JosephineBakerTux

Ah, Josephine Baker, icon of the 1920’s. Her name brings to mind her famous banana dance, singing, the breaking down of segregation, and covert WWII missions.

Wait…no? Just the dancing? Hold onto your butts, things are about to get awesome.

Josephine was born Freda Josephine McDonald, an illegitimate black child in St. Louis. Her childhood was rough to say the least. Her parents did the best they did as singers and actors, often bringing her onstage for the finale as an infant. However, her parent’s weren’t successful enough to keep the young Josephine from digging through the trash for food. She worked as a maid, being abused several times, even having her hands burned for putting too much soap in the wash.

As if that wasn’t traumatic enough, Josephine then witnessed the St. Louis racial riots. See, a black man was accused of raping a white girl and, in keeping the the times, white people rallied against black men everywhere. Within a few hours of the beginning of the riot, over 50 black men lay dead. The experience would forever haunt Josephine and mark her morals from then on.

She began performing in vaudeville as the comedic clumsy chorus girl; the girl on the end of the line who, throughout the performance, can’t quite get the steps. Yet in the encore she would reappear dancing better than everyone else. At thirteen she was married for the first time to a Pullman Porter but, as you can imagine, the marriage was unhappy and short-lived. She married again, this time to Willie Baker. Though the marriage was equally unhappy and short lived, she decided to keep his last name, becoming forever known as Josephine Baker.

Though she had many fans in the USA including Earnest Hemingway, Josephine felt she’d achieved all she could in America as a young black woman at that time. In 1925 she left for France which would grow to be the country she loved most. There, she was ‘exotic’, not ‘trashy’. She was celebrated for her risqué dance numbers, appearing on one occasion entirely nude, clad in just a pink flamingo feather. It was also here that she rose to stardom, cultivating not only her dance, but also her lovely soprano voice. She married a frenchman and renounced her American citizenship. When WWII broke out Josephine initially retreated to her chateau. There she met Jaque A., a member of the French resistance. He admired her patriotism and invited her to work in counter espionage. She accepted and wowed all with her courage. She attended parties all over Europe, gathering information on German activities without raising suspicion. In addition to donating her home, vehicles, and money she offered members of the resistance shelter in her band. She smuggled them across boarders, using her fame to her advantage. Secret messages were hidden in her sheet music.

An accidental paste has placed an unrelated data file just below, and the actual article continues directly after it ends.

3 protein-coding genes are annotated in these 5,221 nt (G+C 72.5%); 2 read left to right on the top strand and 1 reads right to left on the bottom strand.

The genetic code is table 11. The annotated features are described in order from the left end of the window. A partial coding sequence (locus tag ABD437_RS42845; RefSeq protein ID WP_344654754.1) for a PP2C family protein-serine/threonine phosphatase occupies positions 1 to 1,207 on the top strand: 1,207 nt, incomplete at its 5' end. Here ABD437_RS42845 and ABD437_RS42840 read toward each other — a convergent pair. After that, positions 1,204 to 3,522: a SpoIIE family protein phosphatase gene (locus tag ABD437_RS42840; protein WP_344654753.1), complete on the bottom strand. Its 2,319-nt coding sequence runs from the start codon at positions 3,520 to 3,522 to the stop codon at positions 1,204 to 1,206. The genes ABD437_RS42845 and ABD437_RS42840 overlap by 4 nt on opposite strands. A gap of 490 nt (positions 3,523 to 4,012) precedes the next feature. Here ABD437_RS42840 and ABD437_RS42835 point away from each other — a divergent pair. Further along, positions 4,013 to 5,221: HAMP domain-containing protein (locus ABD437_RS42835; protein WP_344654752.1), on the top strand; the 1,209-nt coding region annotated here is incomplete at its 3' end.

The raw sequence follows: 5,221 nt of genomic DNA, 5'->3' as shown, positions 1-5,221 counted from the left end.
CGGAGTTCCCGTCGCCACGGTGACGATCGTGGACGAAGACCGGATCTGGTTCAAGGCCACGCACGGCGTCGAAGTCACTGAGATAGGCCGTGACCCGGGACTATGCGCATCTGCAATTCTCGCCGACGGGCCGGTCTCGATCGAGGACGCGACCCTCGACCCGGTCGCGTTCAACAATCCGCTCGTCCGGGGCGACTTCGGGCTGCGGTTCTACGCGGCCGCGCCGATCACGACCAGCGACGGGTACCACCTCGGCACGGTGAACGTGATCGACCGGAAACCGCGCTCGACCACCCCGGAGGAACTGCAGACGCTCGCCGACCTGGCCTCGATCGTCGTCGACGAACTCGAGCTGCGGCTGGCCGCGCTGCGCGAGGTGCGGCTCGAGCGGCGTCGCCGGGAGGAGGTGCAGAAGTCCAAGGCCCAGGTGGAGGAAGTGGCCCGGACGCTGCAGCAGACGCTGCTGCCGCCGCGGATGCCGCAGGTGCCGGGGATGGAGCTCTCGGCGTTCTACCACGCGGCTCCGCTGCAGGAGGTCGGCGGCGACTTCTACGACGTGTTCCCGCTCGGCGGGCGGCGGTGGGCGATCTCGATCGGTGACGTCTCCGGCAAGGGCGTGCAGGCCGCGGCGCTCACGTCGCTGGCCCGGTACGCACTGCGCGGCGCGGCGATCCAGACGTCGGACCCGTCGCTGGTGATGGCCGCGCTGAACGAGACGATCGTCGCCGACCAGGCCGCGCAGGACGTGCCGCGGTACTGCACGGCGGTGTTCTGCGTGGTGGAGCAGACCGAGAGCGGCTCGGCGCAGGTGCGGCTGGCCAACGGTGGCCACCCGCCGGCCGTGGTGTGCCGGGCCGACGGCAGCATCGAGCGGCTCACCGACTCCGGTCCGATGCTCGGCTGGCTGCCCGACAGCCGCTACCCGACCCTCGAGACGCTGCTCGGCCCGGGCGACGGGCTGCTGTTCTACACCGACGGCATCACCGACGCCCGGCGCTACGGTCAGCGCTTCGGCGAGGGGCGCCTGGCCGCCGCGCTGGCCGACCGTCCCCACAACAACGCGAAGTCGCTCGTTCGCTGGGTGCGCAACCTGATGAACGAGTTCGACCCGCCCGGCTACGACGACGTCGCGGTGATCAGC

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During the occupation of France, Josephine left for Morocco, stating that she was in poor health. In fact, it was to further aid the French Resistance by running missions to Spain. She pinned notes containing the information inside her underwear, knowing that her fame would likely prevent a strip search. It was at this time she suffered several miscarriages and her internal damage was so severe she was forced to undergo a hysterectomy, which became infected. Many thought she would die.